In a purely capacitive ac circuit, we get, I_{m} = V_{m}*ω*C, ....(1) Where, I_{m} = Amplitude of the current V_{m} = Amplitude of the voltage Now, what I think is, We know that in a purely capacitive circuit, voltage lags behind current by a phase difference of ∏/2 rad. So, at any time 't', I = I_{m} sin(ωt+∏/2) V = V_{m} sinωt Using Kirchhoff's Loop Rule, V = V_{m}sinωt = q/C Where q = charge on the capacitor at time 't', To find the current, I = dq/dt, dq = Idt, q = ∫Idt q = ∫I_{m}cosωt dt q = I_{m}∫cosωt dt q = I_{m}*ω*sinωt So, V_{m}sinωt = I_{m}*ω*sinωt /C V_{m} = I_{m}*ω/C I_{m} = V_{m}*C/ω, which is apparently, not equal to equation (1). Am I wrong in my approach?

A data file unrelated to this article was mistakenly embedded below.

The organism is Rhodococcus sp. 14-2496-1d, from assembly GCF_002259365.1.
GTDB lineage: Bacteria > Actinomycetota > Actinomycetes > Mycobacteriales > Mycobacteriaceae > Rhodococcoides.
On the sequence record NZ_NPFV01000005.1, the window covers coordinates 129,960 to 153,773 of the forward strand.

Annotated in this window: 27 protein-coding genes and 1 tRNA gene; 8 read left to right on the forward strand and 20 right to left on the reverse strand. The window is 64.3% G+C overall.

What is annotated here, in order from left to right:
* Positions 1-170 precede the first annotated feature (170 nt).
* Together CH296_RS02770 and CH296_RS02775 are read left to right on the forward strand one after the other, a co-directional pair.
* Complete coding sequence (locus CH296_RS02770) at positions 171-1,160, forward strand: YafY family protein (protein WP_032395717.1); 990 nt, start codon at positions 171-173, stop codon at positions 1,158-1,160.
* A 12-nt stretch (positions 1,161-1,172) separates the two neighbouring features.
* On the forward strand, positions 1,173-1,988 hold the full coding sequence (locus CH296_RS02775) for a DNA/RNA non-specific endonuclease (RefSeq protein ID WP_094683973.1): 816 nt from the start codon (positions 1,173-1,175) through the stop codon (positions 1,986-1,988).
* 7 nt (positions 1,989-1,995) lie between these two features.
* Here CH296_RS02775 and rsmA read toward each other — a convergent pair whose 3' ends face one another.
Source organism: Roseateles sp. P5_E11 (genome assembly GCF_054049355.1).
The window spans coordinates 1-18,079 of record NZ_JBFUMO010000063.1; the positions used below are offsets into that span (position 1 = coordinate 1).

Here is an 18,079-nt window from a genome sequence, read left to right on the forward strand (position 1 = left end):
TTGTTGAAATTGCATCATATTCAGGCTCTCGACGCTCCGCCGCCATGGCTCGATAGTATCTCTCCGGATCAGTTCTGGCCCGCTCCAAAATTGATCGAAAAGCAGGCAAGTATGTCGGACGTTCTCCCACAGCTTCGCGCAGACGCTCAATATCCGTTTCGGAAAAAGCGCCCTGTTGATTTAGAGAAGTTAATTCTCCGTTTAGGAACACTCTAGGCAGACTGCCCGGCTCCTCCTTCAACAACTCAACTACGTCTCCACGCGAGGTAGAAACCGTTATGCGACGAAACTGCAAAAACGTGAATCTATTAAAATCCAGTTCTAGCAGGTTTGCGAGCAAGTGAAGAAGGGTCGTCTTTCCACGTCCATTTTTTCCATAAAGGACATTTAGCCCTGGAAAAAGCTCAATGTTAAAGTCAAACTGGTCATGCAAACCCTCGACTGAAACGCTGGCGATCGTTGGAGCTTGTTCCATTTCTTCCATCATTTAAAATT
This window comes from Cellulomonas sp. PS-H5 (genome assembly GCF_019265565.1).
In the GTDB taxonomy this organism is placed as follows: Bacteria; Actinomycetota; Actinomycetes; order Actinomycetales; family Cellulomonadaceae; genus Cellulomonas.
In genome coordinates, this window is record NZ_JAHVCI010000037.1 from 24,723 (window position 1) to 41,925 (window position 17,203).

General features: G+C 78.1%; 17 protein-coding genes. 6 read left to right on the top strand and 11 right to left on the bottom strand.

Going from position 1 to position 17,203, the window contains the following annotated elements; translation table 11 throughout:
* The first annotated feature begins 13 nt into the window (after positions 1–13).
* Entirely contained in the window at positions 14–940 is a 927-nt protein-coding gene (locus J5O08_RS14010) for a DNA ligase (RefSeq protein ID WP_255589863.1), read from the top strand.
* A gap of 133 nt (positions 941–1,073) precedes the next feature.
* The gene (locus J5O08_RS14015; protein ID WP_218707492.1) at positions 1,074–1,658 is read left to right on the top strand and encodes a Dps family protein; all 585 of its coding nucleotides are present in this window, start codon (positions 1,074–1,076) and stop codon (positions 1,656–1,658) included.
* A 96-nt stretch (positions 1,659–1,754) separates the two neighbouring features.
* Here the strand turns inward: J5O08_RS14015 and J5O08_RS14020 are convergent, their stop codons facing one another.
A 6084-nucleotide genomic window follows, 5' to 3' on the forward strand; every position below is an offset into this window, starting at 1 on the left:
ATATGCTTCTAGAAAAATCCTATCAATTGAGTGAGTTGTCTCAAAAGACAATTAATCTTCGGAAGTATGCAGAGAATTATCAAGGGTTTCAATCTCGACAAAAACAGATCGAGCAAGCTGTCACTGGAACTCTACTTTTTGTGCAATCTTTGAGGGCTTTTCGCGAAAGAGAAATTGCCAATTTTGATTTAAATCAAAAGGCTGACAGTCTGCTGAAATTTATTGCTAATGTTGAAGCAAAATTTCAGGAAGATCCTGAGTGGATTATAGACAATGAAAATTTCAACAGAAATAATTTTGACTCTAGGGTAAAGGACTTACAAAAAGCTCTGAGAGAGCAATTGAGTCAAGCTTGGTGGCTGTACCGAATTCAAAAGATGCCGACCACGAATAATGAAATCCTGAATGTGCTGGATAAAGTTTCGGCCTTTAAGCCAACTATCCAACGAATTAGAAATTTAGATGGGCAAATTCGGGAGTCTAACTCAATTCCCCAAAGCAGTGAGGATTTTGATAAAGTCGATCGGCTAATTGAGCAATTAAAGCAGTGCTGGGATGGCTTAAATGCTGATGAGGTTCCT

Have you applied a result to a situation where it does not occur. If there is no resistance in the circuit, then the voltage across the capacitor is going to be the same as the applied voltage - instantly. Draw the circuit diagram and see.
this is wrong.. q = (I_{m}/ω)*sinωt.. You are integrating. remember not differentiating. So this becomes V_{m} = I_{m}*1/ωC compare this to V = IR so 1/ωC plays the role of impeding the AC.